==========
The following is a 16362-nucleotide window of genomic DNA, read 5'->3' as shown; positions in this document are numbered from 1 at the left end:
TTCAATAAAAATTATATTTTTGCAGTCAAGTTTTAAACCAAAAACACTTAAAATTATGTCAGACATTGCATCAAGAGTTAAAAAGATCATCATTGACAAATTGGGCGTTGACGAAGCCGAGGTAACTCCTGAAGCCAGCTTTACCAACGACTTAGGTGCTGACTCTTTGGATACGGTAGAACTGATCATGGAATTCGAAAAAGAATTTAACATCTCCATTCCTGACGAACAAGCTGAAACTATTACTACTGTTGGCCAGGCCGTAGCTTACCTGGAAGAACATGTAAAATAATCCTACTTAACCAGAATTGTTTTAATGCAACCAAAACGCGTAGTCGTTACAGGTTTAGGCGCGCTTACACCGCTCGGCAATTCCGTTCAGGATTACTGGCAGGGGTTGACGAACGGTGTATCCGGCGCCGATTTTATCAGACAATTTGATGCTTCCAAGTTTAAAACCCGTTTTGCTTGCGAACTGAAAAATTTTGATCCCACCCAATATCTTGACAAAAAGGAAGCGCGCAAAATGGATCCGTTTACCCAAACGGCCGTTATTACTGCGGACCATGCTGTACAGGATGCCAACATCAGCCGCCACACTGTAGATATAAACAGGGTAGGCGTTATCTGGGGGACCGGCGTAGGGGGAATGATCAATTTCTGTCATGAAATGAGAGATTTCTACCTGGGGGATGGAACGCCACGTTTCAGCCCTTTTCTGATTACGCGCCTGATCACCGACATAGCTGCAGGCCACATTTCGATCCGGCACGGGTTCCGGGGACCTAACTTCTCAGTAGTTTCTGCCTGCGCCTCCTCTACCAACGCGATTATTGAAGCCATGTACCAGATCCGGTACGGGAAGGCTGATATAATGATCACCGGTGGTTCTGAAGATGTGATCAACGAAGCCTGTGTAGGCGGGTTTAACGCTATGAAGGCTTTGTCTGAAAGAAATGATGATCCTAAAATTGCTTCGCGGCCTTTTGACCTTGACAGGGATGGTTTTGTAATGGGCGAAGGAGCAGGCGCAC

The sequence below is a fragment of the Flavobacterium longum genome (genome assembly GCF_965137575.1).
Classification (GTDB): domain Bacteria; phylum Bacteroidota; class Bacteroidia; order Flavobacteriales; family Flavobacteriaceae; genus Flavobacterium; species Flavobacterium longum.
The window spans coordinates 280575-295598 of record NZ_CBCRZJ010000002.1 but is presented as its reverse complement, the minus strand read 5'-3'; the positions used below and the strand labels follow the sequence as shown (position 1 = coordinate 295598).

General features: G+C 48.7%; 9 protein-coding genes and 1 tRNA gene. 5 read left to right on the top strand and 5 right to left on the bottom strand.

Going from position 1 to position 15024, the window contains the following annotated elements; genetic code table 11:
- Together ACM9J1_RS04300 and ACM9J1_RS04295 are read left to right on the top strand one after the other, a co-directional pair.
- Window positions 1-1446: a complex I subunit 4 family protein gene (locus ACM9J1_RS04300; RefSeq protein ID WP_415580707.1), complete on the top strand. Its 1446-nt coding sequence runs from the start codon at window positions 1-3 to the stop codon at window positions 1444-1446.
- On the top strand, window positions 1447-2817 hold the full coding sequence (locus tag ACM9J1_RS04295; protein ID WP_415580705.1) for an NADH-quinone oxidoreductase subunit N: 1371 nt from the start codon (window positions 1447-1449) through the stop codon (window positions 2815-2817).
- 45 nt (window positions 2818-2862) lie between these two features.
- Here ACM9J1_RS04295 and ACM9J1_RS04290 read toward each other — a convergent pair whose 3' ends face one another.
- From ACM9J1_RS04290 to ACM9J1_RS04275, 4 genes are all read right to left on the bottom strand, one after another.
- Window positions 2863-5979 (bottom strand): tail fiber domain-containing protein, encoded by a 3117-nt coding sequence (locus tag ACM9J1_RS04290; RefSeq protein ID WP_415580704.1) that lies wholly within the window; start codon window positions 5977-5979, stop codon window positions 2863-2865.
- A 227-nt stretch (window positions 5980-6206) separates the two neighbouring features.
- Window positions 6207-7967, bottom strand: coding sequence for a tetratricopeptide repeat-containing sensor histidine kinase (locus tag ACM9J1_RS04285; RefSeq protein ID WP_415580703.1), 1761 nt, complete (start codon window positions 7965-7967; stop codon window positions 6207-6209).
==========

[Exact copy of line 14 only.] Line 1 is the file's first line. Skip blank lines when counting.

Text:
- Window positions 2863-5979 (bottom strand): tail fiber domain-containing protein, encoded by a 3117-nt coding sequence (locus tag ACM9J1_RS04290; RefSeq protein ID WP_415580704.1) that lies wholly within the window; start codon window positions 5977-5979, stop codon window positions 2863-2865.